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Updated: A'town consultant gets millions as QLDC outsources our future

QLDC has provided additional information on this story which is highlighted below*

Rationale, a private consulting company in Arrowtown, is making millions of dollars in fees as local councils outsource everything from economic development to town planning and growth strategies.

The Queenstown Lakes District Council will vote this Thursday on looking at the future of Frankton in an exercise that is expected to cost $840,000. *Rationale is expected to bid for this work as it has worked on  a similar document, valued at around $800,000, for the Cromwell Community Board/CODC and was recently paid $860,000 by QLDC for work on the Queenstown CBD Masterplan.

Documents obtained by Crux show that between 2009 and 2016 Rationale was paid up to $670,000 each year by QLDC to tackle virtually every aspect of the council's operations. Rationale's own website lists the services it has provided as town planning, water usage, efficiency reviews, communication strategies, roading, affordable housing, long term financial forecasting for QLDC, ratings models, asset valuations, population projections, sewage schemes and community engagement.

Former QLDC chief executive Adam Feeley is a director of Rationale. He declined to comment to Crux when asked about the process of tendering for QLDC work.

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Other key people working for Rationale also would not comment or return calls, including the 75% owner of the business, infrastructure engineer Edward Guy and 23% owner, engineer Tom Lucas. Mr Lucas referred all queries to the QLDC. Communications advisor Jimmy Sygrove, who left QLDC only a few weeks ago to join Rationale, said Rationale would not be making any comment.

QLDC chief executive Mike Theelen and Mayor Jim Boult have told Crux in previous interviews that there is nothing wrong with the council's procurement process that is supposed to share consulting work between a panel of pre-approved suppliers. "There are no cosy deals," according to the Mayor.

Mike Theelen told Crux in a recent interview that using external consultants made sense in order to be able to turn expensive management resources on and off depending on demand, but he said measures were in place to stop one company monopolising the multi-million dollar council consulting budget. Theelen said these measures included a roster of suppliers amongst whom work was supposed to be rotated.

Crux attempted to obtain details of how much the QLDC had paid Rationale, and other consultants, in the past year (2016-2017), but was told by the council that, as this task was complex, it would be necessary to invoice Crux in excess of $1000 for the effort involved. The 2009-2016 overall consulting bill totalled over $47 million.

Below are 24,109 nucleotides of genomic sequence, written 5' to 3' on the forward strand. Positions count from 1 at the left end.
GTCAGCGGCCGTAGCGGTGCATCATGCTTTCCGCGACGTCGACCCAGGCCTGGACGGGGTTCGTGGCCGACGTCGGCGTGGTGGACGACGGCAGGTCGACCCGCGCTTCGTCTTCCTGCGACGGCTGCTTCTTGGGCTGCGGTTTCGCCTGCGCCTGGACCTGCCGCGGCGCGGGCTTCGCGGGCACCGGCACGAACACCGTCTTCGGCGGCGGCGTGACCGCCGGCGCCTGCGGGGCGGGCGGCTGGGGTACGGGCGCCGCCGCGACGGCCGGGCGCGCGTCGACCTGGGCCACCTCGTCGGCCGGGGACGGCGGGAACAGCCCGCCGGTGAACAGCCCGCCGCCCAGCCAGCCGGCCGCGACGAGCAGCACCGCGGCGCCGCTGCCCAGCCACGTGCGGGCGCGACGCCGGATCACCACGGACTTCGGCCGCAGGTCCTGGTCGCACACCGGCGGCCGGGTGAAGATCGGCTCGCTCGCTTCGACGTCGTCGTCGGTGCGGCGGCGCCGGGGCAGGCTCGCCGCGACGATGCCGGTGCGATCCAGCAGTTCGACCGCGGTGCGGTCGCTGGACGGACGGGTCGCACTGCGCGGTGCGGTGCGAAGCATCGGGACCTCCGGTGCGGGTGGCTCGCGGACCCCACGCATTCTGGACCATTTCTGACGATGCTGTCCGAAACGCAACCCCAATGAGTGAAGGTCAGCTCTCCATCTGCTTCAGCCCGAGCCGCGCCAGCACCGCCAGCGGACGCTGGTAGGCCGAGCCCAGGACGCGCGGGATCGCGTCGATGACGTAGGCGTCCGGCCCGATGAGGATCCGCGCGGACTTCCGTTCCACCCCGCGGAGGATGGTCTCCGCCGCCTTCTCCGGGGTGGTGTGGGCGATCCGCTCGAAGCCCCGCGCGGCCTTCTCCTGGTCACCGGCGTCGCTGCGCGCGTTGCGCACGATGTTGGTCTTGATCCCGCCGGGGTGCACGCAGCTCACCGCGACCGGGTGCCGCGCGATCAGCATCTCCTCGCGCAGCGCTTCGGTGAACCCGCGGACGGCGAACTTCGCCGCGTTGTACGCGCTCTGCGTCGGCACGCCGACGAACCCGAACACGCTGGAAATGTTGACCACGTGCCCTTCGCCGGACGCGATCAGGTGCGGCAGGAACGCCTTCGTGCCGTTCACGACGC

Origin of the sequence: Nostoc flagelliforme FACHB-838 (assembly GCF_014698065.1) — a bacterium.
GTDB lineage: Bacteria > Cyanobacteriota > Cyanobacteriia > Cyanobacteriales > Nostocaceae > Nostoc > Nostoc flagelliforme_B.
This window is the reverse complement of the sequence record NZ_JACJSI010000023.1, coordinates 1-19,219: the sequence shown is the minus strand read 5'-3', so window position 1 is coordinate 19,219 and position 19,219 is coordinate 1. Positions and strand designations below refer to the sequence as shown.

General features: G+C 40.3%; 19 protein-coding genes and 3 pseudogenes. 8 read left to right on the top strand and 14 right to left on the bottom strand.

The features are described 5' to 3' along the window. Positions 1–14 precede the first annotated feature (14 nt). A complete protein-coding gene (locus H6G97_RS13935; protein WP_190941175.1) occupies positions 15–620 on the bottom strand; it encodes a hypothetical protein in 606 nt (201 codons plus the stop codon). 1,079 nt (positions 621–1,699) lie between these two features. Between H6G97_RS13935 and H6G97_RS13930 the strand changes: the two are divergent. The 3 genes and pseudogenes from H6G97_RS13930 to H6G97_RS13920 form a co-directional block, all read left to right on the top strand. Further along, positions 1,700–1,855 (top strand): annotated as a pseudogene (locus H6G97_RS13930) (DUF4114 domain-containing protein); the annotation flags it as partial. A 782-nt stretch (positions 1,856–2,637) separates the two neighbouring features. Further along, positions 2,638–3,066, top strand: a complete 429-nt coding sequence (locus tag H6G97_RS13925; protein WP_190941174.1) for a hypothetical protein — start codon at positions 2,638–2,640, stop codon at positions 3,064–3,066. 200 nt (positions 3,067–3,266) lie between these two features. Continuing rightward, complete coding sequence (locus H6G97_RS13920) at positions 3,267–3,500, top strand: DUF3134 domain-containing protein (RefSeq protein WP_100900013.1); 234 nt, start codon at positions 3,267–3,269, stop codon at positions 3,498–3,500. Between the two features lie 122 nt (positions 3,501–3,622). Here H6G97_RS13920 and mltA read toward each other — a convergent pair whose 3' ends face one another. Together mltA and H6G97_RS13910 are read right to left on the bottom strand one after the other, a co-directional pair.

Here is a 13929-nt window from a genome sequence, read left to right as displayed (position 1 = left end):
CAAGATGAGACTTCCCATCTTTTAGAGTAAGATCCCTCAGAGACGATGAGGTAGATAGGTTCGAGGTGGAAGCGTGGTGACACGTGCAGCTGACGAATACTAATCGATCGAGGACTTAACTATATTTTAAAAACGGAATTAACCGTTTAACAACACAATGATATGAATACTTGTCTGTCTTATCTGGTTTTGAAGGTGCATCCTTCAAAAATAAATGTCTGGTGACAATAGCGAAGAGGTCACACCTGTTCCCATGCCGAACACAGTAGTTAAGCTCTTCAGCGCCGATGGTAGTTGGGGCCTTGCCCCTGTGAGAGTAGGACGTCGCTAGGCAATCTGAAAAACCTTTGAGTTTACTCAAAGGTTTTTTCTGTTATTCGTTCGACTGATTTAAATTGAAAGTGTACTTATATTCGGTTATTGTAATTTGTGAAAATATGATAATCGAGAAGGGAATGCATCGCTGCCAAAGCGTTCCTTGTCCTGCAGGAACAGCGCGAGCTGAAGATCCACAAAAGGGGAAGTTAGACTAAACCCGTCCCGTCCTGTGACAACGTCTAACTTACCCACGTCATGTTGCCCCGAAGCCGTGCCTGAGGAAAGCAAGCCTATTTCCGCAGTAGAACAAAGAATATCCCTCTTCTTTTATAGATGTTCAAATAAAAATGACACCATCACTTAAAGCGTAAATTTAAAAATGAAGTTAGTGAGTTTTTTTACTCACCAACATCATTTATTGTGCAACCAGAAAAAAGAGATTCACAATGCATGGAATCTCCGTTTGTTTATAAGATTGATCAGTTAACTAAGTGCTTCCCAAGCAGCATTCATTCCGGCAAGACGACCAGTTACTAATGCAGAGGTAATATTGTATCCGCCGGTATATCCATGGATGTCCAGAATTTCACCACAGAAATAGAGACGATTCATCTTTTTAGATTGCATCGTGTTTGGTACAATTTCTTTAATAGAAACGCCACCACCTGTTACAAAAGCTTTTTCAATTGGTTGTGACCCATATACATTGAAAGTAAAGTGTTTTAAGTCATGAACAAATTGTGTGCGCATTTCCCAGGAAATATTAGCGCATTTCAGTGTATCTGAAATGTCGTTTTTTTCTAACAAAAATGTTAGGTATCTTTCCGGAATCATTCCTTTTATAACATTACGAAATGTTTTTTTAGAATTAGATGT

This "cash for public information" policy from QLDC is at the centre of an investigation by the Office of the Ombudsman after a formal complaint by Crux. The results of this investigation are expected to be published in the near future.

QLDC Rationale Award

QLDC and Rationale won a joint award from the Institute of Public Works Engineering for Queenstown's $860,000 Town Centre Masterplan. Rate payers will fund this and other projects through steep rate rises.

In response to a written question from Crux to the QLDC about the proposed use of Rationale for the Frankton planning work, the council supplied the statement published below. When then asked by Crux where the evidence was for a "panel of pre-approved suppliers" there was no response prior to publication.* QLDC has subsequently provided a list of four consultants on their engineering panel: WSP/Opus, Stantec (MWH), Rationale, and Holmes. Crux has asked QLDC for a breakdown of consulting work awarded to these four consulting suppliers.

Here's the full QLDC statement:

"Please refer to section 9 of the Establishment Report where we set out the procurement process going forward for the delivery of this piece of work. Directly quoting from that section:

To ensure there is integration between the Frankton Masterplan and the Programme Business Case and to optimise outputs within the delivery timeframe, it is proposed that the core delivery team be procured through a single stage competitive tender process. This would be evaluated using the Price Quality Method in accordance with NZTA’s procurement guidelines and would enable delivery by a single multi-disciplinary team.

The estimated cost of the Frankton Masterplan and Programme Business Case would be in the order of $840,000.

In summary, Rationale has been engaged to complete the Establishment Report only for Frankton. This is a relatively small commission and is in accordance with our procurement procedures and policy.  Stantec (formerly MWH) has been engaged to complete the Establishment Report for Wanaka on a similar basis.

An external Probity consultant will assist QLDC through the procurement process to ensure neither Stantec nor Rationale has an unfair advantage in bidding for the future works.

For reference the Procurement Policy and associated Guidelines are available here (see “Procurement” section): https://www.qldc.govt.nz/council-online/council-documents/policies"

Crux will publish the outcome of the Ombudsman's investigation into QLDC's use of it's new information policy as soon as it is released.

Read: Editorial: Time for a management shake up at QLDC.

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